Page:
[GRRN] WHY REFILLABLES????????? WHY NOT!!!!!!!!!

patfranklin (cri@container-recycling.org)
Wed, 9 Jun 1999 10:15:35 -0400 (EDT)


Here it is. I used a trippage rate of 10 TRIPS. I assume it is higher than
that and the numbers will have to be adjusted. I also wonder if the word
'commissioner' in the title of the press release should be 'commissioner's'?

In addition to any factual changes you may have I would welcome your
thoughts on rewording, format, etc. My original idea was to send this out
on GreenYess and some other listserves. Now I am having second thoughts
about that and thinking there may be a way of getting it to a larger audience.

Attachments are verbotten on listserves. This would of course look better
if it were in word. I am sending it as an attachment to you in word.

Talk to you soon.


Talk about a refillable system!!!!!

The Brewers of Ontario have a SHOWCASE refillable system
that many GreenYes readers may not be aware of. If
Ontario's brewers had RECYCLED the beer bottles returned
to them through the deposit system last year instead of
REUSING them, 1.7 billion bottles would have been kept
out of landfills. However, new bottles (and cans) would
have had to be manufactured to replace the bottles and cans
that were recycled, causing more pollution, use of raw
materials and waste.

(NOTE: There is some closed loop recycling -- in the US
about 55% of aluminum cans are recycled into new cans and
about 24% of glass bottles are made into new bottles and
jars, and a tiny fraction of green PET soda bottles are
made into new soda bottles).

Because the beer bottles in Ontario are 'REUSED',
1.7 billion bottles did not have to be 'MANUFACTURED' to
replace the refillable bottles. This year Ontario's
brewers will keep another 1.7 billion bottles out of the
waste stream, and again this year another 1.7 billion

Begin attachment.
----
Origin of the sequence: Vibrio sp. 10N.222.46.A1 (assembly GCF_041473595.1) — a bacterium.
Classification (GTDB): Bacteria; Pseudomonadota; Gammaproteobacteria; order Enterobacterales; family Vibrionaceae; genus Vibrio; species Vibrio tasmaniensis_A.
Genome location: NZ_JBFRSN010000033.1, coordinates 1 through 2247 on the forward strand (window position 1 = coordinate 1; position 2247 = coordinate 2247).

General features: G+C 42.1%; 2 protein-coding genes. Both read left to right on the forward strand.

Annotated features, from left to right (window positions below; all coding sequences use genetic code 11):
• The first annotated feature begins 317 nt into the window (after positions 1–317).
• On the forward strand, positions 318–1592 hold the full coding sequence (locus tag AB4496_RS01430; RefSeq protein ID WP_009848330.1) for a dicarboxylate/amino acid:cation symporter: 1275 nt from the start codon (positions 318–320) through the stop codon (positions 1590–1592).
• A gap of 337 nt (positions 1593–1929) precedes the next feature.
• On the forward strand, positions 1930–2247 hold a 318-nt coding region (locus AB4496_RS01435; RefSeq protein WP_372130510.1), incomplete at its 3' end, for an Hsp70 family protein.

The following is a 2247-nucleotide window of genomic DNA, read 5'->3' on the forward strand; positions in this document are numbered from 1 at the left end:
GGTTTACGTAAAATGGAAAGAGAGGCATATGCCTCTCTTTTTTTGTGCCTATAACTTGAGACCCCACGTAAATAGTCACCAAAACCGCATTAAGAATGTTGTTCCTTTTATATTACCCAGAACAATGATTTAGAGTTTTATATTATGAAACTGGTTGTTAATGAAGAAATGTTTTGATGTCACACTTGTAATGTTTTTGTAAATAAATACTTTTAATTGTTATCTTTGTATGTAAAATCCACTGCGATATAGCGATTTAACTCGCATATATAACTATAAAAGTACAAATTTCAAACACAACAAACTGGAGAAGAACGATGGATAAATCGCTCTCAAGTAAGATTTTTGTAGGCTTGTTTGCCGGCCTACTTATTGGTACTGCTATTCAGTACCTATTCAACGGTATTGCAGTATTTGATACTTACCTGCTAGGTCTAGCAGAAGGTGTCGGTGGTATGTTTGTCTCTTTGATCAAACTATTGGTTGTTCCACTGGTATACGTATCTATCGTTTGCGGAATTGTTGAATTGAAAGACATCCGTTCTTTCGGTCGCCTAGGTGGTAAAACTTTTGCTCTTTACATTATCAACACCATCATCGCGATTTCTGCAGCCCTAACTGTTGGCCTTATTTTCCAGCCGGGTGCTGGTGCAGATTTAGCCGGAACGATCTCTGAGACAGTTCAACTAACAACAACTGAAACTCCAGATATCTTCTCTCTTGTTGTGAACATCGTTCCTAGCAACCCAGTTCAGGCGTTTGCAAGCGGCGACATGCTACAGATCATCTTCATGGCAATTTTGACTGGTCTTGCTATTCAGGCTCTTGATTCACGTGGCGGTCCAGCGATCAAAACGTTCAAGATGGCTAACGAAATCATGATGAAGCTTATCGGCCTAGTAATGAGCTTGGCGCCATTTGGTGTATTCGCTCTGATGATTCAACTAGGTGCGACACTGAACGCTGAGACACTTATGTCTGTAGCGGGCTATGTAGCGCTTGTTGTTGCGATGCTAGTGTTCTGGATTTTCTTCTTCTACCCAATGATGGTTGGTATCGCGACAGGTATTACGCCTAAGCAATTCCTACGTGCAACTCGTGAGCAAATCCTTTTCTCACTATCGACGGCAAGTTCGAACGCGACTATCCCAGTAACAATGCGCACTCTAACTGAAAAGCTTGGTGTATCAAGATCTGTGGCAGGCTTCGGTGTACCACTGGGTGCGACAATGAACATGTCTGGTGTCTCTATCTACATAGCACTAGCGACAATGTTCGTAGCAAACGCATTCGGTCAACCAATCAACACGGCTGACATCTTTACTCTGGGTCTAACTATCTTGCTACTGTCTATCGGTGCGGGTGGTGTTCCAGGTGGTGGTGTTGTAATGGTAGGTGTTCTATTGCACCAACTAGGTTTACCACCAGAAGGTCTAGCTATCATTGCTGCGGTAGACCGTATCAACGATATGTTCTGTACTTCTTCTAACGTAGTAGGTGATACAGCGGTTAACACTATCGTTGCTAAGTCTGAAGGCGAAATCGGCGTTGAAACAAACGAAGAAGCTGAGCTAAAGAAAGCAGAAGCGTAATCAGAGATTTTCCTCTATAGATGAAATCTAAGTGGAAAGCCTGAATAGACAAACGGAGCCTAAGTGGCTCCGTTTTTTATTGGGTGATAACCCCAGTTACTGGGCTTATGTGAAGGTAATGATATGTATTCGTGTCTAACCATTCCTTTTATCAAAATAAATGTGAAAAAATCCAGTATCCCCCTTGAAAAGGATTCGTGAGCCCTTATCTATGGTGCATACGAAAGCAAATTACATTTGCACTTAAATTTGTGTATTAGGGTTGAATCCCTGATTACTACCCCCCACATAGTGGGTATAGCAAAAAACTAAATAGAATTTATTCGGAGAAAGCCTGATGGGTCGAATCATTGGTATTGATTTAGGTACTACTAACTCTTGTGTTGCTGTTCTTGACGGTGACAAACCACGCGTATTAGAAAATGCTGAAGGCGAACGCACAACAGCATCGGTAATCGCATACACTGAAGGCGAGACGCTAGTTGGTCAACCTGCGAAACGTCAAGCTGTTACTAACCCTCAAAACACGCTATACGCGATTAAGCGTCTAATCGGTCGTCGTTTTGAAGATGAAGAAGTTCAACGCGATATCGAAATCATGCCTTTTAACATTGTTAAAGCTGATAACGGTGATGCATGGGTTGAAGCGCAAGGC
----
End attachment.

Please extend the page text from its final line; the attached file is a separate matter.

bottles will not have to be made.

If you've gotten this far, go a little farther and read
the Brewers of Ontario's press release. Then, go a little
farther still and find out why the Container Recycling
Institute supports a refillable beverage system.

. . . . . . . . . . . . . . . . . . . . . . . . . . . . . . . . . . . . . . . .




TORONTO, May 25, 1999 --- The Brewers of Ontario today endorsed the
Environmental Commissioner of Ontario's recommendation for the provincial
Ministry of the Environment to implement an Extended Producer Responsibility
(EPR) program for consumer products sold in the province. Ms. Ligeti's
recommendation for manufacturers and brand owners to assume greater
responsibility for the management of the wastes associated with their
products was part of the Environmental Commissioner's recently issued 1998
Annual Report.

The Report identifies the Beer Store's container deposit return system and
its 98% packaging recovery rate and 92% sales ratio in refillable containers
as a leading model of a cost effective and environmentally sound sustainable
product stewardship program. The Beer Store, owned and operated by Ontario's
brewers, is the primary retail and distribution sales channel for beer sold
in the province. The Beer Store currently offers for sale over 220 brands of
beer in 227 communities across the province through 430 retail stores and 69
distribution centres which service 600 liquor stores and 17,000 licensed